A series of blogs on learning and practicing leadership.
This is a follow-up learning from the previous blog post. The exciting thing about learning leadership is that it is like doing research: the more you know, the more you know you don’t know.
After I identified there are some productivity & mindset problems in the team, I started having performance discussions with members in the team. Now on a reflection, I am confident that I did a horrible job, but I learnt a lot out of it.
Two good ideas from books
I am reading a few more books recently around leadership and management recommended by my visionary boss: First, Break All the Rules, and What You Do is Who You Are. Also a post about OODA. Very interesting perspectives.
In First, Break All the Rules, there is a chapter talking about the differences among Skills, Knowledge and Talents. In quick summary, everyone has his/her own talents and it is something fundamentally unteachable. For example, a love for precision is a talent, not a skill nor knowledge that a manager can inject into you. Or not everyone can be a NBA player even though you work really hard, This was like aha moment when I read it, and I thought I got it: I need to tell my folks to move on if I don’t think have necessary talent.
In OODA loop, a cycle developed by US Air Force operation, it emphasizes making the observe -> orient -> decide -> act loop as fast as possible. The person who sees, thinks, and acts soonest wins in a gunfight. Ok, got it: if I have a conclusion, I should let people know as soon as possible and take immediate actions.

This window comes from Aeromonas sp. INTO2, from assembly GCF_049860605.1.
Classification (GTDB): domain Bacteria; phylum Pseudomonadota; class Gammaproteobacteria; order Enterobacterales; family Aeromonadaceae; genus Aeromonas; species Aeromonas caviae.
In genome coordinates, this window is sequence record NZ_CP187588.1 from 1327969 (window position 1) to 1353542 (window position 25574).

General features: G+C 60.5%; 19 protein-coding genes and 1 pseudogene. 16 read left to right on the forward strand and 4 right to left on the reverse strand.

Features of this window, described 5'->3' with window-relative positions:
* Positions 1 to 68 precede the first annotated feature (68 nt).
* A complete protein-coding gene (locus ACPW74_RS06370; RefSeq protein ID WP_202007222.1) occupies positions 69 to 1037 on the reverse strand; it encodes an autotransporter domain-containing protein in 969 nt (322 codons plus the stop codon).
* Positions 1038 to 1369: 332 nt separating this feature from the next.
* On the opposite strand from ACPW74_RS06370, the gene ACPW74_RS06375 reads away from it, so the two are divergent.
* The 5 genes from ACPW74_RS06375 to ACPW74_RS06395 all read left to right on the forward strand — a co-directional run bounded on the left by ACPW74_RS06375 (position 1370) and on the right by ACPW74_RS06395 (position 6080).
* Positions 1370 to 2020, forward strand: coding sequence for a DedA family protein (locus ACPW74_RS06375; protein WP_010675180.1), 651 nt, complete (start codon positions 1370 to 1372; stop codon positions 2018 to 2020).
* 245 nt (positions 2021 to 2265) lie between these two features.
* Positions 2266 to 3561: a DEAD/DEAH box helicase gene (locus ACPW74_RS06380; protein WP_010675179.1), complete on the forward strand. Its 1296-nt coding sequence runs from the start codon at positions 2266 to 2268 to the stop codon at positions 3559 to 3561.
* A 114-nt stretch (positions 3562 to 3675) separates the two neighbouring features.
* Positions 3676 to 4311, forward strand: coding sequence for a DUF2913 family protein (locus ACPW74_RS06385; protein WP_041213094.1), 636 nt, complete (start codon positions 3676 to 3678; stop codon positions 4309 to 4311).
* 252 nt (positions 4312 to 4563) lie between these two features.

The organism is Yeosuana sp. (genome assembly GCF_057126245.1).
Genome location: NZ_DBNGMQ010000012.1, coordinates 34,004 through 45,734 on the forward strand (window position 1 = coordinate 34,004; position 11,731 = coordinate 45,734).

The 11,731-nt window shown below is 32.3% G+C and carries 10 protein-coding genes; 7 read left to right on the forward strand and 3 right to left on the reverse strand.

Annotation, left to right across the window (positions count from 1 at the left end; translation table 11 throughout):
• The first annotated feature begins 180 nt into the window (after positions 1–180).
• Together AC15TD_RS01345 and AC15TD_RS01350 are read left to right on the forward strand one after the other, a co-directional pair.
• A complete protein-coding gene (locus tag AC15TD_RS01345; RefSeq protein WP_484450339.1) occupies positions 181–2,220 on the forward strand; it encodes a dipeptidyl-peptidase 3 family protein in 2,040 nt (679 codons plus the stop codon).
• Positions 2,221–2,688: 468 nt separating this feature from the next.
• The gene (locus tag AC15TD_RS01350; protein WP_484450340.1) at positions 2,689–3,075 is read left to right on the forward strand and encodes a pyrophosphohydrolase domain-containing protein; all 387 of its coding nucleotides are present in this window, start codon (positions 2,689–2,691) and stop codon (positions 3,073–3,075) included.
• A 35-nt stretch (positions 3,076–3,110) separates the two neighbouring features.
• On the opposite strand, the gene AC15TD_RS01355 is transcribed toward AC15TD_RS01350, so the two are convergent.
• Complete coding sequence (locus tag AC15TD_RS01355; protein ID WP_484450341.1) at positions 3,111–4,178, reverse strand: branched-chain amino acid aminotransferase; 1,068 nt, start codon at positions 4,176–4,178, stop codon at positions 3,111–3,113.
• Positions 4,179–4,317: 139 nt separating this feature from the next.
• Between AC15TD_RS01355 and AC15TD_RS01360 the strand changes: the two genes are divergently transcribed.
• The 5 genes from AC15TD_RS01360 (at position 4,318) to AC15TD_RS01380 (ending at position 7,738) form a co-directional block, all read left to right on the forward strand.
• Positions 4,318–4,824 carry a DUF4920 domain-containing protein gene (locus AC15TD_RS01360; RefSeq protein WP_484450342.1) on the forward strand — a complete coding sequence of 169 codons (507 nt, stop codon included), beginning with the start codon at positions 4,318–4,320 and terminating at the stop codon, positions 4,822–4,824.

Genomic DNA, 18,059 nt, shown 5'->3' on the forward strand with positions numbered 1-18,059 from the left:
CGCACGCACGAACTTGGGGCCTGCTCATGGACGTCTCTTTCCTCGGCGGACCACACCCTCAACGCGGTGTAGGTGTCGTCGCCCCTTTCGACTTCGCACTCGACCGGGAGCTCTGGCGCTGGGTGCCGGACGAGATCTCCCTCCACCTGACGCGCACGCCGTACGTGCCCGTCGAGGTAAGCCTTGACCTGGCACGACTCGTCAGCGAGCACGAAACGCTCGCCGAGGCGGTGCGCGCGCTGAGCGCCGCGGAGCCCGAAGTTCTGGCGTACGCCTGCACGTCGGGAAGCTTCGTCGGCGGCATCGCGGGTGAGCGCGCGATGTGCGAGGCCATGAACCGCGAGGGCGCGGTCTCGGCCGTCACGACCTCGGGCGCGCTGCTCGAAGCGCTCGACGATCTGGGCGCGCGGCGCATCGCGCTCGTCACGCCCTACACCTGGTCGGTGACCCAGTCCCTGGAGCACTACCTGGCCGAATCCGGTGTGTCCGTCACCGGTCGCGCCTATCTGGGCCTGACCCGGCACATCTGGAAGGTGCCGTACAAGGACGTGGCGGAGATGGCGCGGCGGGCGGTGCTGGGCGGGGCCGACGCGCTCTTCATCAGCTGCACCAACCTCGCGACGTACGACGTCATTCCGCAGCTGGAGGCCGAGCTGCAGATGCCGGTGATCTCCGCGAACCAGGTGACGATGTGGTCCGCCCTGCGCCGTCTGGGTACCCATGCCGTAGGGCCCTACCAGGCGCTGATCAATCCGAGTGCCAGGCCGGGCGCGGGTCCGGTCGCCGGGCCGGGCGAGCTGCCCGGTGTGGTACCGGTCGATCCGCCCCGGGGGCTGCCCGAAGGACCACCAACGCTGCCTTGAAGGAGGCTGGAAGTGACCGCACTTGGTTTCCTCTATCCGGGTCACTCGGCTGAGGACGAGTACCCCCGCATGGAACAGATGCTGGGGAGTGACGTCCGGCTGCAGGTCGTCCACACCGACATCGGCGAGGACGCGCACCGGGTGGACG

What is on book doesn’t seem to work in real life..?
These two learnings ended up hurting me really bad when I applied them bluntly. Some stories (adapted from real life scenarios):
In a 1: 1 conversation, I simply told folks that they don’t have the talent, it is better to find something else. The conversation turned out as bad as hell.
Similar for another person in team, I got to a conclusion that this person won’t work out in our team (by myself). So I went ahead talking to other teams’ managers if they are interesting in having this person into their teams. In a 1:1 with this report, I just told the employee I found a good next play for you. This conversation ended up really really bad, and I had to ask my boss for help to navigate it out. I spent at least 2 weeks pulling my hairs after the conversations to make things up.
What are the problems here?
- Intention? I have very good intention to help, I want them to succeed.
- Compassion? I have the compassion since I genuinely believe that, the best way to help this person succeed is to get him/her another opportunity in the company. I spent hours talking to other teams managers, explaining to them that this person is very smart and hardworking, but we don’t have good roles for them.
- Candor? Oh yeah, can’t be more candid.
In a reflection, the problem I didn’t realize is:
It is generally true that the faster you make decision, and take action, the more effective you are. However, “action” itself is not the faster the better. Faster is not equivalent to more effective in people management.
When you have a conclusion towards an employee, you should take action as soon as possible: give feedback, work with that person to arrive at the same conclusion together. It is never just bang! Here is your prescription: find a new job.
After discussing more with a few peer managers, here are some tips I learnt:
- Build trust and relationship at the beginning of any employment, make sure your people know you are on their side, for bad news or good news, they know you are on their side. Communicate clearly on expectations.
- Active listening in 1:1, ask questions. Help your people understand the problem and come to conclusions together, take your time, give feedback, never be prescriptive on first few conversations, even if you are right.
- Flex the style with different people, see things through others’ eyes.
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